Even albums by experimental rockers The Mars Volta have a sense of meaning behind the chaotic maelstrom of fury. Congratulations merely feels sloppily laid together and over-thought to its own deprecation. Album opener “It’s Working” makes the listener almost believe just that; this album might be working for MGMT, it might indeed be the successful follow-up it was meant to be. That feeling quickly fades as the album moves forward into bland territory with “Song for Dan Treacy” and “Someone’s Missing” before going into an all-out free-fall with the aforementioned “Flash Delirium.” Simply put, most of the songs on this album sound the same. It is nearly impossible to tell one song from another. On Oracular, each song’s distinct personality shone through effortlessly. On Congratulations, each track endeavors to sound different by employing randomly placed psychedelic tricks to sound like they are all unique. In fact, they all sound so similar I am amazed MGMT did not go all-out and make a concept album by combining the nine tracks into three or four opuses. The one exception to the rule on Congratulations, and coincidentally the album’s twelve-minute musical journey, is “Siberian Breaks”, a song that knows it is a long-winded psych/prog/ambient mess and does not even attempt to be anything else. And while the album actually starts to tighten up near the end, tracks “Brian Eno”, “Lady Dada’s Nightmare” and the title track, “Congratulations”, all feel degrees sloppier than anything found on Oracular Spectacular, and that is just not promising.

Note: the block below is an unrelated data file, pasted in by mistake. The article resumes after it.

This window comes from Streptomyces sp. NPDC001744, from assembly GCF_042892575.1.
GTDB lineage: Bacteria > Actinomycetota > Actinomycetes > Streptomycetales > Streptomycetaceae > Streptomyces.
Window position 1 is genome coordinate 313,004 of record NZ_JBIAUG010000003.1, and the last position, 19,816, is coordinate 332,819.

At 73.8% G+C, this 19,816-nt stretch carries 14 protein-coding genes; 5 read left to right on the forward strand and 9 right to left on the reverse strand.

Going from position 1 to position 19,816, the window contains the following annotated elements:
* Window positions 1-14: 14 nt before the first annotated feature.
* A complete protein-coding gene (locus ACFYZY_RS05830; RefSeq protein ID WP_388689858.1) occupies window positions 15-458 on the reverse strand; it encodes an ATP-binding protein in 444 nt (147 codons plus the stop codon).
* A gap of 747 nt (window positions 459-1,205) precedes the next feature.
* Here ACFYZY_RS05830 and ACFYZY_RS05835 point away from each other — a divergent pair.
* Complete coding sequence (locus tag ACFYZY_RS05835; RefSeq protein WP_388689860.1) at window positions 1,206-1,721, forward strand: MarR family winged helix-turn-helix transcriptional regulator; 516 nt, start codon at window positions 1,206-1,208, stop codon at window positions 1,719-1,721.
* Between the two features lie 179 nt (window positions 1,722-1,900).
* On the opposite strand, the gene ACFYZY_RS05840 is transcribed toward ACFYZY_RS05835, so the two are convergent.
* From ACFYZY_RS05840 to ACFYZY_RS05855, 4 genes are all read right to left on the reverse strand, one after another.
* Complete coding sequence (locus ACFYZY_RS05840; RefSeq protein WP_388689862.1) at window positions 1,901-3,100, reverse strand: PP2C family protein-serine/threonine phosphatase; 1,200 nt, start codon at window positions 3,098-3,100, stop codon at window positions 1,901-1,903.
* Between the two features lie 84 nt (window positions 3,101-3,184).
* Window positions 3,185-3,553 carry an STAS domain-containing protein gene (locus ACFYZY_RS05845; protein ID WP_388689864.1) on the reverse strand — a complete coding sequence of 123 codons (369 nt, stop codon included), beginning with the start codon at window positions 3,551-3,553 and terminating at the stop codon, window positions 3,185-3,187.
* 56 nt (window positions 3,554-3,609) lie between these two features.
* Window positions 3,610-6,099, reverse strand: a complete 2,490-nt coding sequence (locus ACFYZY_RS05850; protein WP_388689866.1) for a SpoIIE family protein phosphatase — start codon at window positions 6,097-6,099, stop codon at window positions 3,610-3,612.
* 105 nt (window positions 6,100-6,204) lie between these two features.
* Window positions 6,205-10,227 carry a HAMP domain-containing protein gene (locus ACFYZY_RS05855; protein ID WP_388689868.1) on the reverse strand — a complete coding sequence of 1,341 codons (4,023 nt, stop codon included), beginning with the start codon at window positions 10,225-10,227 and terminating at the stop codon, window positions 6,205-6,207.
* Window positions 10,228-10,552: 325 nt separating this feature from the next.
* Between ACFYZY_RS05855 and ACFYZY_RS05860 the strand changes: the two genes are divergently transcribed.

At the end of the day, Congratulations is simply boring. It is truly unfortunate that a duo as talented as Goldwasser and VanWyngarden somehow managed to over-produce an album to the point where it speeds right past qualities of innovation and becomes stuck in a rut of redundancy. I find myself going back to listen to the album here and there, trying to find the good buried underneath all the crap; I mean, these guys did write Oracular Spectacular, didn’t they? Alas, Congratulations is a fruitless effort and I found myself more frustrated than before. It is the mark of a crazy person in attempting the same action over and over again and expecting a different outcome. I do not want to be crazy and I fear Congratulations would send me over the edge.

4.0/10.0


RIYL: The Kooks, Klaxons, Vampire Weekend, Black Kids, The Killers, Friendly Fires, The Faint, Justice, The Teenagers, Late of the Pier,Phoenix, Shiny Toy Guns, VHS or Beta

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MGMT – Flash Delirium

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Jay Mattson

 
Depending on when you ask, I live in Greensboro, NC or Daegu, South Korea. I'll either be teaching English to Korean children or waiting tables in the United States. I'm currently writing reviews, features and weekly wrap-ups for Obscure Sound and producing an album with my fiance and best friend.